Leal ensured "world class" standards by hiring for his Parkwood recordings the engineers of Grammy Award winning jazz albums including Phil Sheridan, Jim Anderson and George Graves…and such nationally known engineers as Ed Wolfrum (Motown Records) and the late Jim Gibeau (NPR's Jazz at the Detroit Institute of Arts.) Parkwood recordings were heard on network broadcasts by the BBC, Voice of America, and the CBC…which also aired a one-hour feature in 1988 about Hugh Leal and his small record label.

Parkwood albums have been named as "4" and "5-star" and "most recommended" recordings in such buying guides as: The Penguin Guide to Jazz on CD, The Rolling Stone Jazz and Blues Album Guide, The Rough Guide to Jazz, Diccionario del jazz, The Virgin Encyclopedia of Jazz and the final Encyclopedia of Jazz complied by the dean of jazz critics, the late Leonard Feather.

Leal sold his masters for twenty-two albums (the bulk of the Parkwood catalogue) in 2000 to Jazzology/Progressive Records of New Orleans. Since then Leal has produced further CD albums released on other independent labels…mainly on projects with Marcus Belgrave (his touring octet) and clarinetist Dave Bennett... including his sessions in the company of Dick Hyman, Peter Appleyard and Bucky Pizzarelli.

As a rhythm guitar and banjo player Hugh Leal began performing in dixieland bands around Windsor and Detroit starting in 1969. In the early '70s, as a member of Detroit's popular Red Garter Banjo Band, led by Doug Jacobs, Leal played parties and events at all of Detroit's major hotels, arenas, and society functions and performed frequently on local TV and radio. In the early 90's Leal formed his Motown Classic Jazzband including some of Detroit's leading "dixie/swing" style musicians. At the 1998 Montreux/Detroit Jazz Festival, the band recorded a "live" CD with 85-year-old Chicago sax patriarch Franz Jackson as guest artist. The album is named a "5-star" record in the All Music Guide to Jazz.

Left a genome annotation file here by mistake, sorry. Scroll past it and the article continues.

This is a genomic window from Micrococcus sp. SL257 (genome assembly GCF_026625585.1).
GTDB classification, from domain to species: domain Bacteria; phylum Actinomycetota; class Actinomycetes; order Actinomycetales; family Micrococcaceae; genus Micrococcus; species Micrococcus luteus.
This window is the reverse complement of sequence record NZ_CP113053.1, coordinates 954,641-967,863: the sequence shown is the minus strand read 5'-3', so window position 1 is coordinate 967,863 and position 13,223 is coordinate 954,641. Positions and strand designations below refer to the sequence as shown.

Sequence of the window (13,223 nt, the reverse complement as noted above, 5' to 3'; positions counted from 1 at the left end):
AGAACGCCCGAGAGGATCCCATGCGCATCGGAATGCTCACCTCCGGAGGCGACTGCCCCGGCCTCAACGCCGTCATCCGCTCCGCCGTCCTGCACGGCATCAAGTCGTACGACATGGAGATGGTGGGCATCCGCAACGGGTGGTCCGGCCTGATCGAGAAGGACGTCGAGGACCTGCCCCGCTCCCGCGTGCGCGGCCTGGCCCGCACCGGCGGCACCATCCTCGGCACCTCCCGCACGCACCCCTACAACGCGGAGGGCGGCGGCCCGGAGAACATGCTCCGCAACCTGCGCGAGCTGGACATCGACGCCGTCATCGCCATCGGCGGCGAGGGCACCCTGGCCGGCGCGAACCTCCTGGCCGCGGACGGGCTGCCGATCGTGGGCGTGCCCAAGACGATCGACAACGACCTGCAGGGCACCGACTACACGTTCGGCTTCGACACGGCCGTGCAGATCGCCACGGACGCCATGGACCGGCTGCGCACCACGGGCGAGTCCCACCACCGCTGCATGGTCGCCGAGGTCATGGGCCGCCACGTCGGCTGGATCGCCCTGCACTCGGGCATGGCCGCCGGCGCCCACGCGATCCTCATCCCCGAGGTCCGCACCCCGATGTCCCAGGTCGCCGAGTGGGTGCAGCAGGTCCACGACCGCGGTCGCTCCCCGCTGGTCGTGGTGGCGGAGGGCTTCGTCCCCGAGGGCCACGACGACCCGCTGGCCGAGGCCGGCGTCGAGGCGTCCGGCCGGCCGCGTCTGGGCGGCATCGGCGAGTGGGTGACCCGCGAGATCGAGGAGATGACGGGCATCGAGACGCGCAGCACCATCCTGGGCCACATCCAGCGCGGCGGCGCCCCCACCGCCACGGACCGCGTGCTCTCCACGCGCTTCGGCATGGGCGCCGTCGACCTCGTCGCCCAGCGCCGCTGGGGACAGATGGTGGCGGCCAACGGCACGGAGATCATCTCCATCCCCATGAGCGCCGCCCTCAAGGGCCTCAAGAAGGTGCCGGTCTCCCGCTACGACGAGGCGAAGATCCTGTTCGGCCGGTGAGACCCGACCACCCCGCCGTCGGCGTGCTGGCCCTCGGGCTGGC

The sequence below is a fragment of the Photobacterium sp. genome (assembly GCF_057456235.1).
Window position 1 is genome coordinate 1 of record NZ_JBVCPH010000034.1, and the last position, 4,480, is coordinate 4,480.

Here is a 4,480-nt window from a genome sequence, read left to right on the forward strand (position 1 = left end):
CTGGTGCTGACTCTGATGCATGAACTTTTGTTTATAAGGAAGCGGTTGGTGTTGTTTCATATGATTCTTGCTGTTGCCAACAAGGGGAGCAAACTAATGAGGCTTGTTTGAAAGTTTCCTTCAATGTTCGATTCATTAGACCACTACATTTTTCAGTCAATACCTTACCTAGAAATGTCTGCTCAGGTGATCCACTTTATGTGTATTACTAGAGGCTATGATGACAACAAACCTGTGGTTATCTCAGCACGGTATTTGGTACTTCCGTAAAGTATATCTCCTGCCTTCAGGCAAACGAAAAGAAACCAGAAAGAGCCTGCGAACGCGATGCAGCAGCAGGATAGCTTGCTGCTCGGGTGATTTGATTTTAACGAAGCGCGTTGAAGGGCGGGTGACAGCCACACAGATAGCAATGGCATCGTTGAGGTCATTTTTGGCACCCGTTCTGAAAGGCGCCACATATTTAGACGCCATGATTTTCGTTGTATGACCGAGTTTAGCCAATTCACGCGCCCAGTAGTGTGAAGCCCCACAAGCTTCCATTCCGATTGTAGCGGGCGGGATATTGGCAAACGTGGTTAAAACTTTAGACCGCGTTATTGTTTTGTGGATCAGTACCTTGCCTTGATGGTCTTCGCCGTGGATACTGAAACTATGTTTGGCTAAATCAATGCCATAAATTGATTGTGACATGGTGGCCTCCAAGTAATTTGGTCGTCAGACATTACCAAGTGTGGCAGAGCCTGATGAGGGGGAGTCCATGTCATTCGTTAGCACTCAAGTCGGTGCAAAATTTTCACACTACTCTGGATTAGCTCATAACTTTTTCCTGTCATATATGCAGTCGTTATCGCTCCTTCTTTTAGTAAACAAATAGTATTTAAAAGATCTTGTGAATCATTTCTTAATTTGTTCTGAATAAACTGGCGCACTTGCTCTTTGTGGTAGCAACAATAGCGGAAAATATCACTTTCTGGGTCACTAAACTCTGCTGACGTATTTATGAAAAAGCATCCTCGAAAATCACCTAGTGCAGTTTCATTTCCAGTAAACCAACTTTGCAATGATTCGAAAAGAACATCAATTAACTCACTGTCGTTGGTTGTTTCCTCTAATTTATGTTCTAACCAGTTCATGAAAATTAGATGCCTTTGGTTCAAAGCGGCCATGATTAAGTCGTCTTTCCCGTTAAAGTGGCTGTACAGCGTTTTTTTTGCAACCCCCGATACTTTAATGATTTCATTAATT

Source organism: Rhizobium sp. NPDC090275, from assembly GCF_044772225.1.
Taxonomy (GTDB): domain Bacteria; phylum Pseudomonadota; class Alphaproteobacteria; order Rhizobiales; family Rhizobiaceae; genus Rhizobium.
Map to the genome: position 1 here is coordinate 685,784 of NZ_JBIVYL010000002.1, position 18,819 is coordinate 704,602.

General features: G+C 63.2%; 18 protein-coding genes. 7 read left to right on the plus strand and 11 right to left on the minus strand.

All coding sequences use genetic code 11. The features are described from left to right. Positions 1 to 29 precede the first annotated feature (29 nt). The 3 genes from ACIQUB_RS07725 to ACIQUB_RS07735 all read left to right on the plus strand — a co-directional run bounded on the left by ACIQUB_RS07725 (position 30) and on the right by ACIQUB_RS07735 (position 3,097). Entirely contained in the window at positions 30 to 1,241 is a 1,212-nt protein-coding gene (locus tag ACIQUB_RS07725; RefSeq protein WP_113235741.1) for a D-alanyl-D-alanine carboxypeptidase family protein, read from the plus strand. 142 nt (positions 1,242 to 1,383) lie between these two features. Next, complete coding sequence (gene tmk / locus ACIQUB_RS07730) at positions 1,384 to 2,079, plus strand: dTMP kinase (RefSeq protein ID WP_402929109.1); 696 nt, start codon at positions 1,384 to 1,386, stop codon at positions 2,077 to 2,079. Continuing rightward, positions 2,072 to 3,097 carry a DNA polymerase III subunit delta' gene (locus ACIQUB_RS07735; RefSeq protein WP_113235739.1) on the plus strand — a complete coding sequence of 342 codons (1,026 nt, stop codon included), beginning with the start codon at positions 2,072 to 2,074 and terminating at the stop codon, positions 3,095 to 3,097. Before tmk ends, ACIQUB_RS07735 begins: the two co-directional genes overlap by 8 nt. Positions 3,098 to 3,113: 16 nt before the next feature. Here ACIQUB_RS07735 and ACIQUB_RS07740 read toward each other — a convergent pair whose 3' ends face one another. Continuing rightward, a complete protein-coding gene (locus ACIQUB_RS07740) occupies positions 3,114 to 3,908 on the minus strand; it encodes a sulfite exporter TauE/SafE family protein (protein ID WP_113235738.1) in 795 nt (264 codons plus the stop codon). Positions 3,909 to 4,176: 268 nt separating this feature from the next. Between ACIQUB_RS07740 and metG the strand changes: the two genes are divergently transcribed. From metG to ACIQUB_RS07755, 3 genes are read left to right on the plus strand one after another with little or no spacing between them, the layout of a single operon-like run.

Marcus Belgrave's Louis Armstrong Tribute Band

In 2001 Leal was asked by Marcus Belgrave to join the trumpeter's new Tribute to Louis Armstrong ensemble. After recording and producing a CD of the show and securing a booking agent for the package, Leal has played and managed the group for touring concerts. In 2005 Leal added annual touring for concerts in the combo of (then) 21-year old clarinet prodigy Dave Bennett in his Tribute to Benny Goodman. Between these two groups Leal has played concerts in thirty-five US states, Canada and Puerto Rico and for "pops" shows with The Detroit Symphony at Orchestra Hall and Meadowbrook and with other orchestras including San Antonio, Tacoma, Columbus (OH), Florida West Coast (Sarasota), Grand Rapids, Windsor and Kingston (ON). Also in 2005, Hugh Leal commissioned transcriptions of solos from several recordings by Doc Cheatham, arranging these for three trumpets. Leal performed this music in the Highlights In Jazz series in New York in a concert "Tribute to Doc Cheatham's 100th Birthday."

Dave Bennett Benny Goodman Tribute Band

(For a schedule of upcoming concerts see: davebennett.com)


Hugh Leal has recorded on the following CD releases:






Caricature of Hugh Leal by Bob Monk
Caricature by Bob Monks